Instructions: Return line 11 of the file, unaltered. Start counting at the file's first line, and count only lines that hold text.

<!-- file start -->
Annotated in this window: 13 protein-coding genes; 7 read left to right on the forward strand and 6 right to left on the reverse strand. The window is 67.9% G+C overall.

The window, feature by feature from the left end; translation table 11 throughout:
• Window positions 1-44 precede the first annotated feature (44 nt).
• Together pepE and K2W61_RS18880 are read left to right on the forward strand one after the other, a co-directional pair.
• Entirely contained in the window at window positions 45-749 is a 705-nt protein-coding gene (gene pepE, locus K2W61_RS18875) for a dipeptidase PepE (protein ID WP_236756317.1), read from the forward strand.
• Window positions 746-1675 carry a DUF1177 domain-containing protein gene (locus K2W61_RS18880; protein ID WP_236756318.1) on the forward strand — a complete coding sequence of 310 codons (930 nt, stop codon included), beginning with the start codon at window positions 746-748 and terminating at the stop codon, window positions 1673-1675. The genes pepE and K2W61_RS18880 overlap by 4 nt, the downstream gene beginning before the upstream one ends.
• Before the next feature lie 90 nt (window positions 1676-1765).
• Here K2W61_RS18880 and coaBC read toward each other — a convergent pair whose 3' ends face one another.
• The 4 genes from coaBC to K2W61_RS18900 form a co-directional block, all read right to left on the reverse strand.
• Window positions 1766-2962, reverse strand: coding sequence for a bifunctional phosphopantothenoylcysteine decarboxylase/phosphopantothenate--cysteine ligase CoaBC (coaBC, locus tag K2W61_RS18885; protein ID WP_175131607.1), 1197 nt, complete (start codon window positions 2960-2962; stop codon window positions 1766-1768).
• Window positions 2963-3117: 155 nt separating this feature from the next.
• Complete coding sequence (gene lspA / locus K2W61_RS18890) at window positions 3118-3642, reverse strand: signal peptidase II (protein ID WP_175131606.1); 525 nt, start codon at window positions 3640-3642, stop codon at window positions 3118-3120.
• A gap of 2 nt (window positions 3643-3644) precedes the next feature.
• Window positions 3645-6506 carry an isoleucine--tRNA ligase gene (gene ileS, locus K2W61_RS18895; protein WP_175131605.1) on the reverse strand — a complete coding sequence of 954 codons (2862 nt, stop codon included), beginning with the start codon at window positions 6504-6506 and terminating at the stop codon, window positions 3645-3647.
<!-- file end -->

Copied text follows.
• Window positions 2963-3117: 155 nt separating this feature from the next.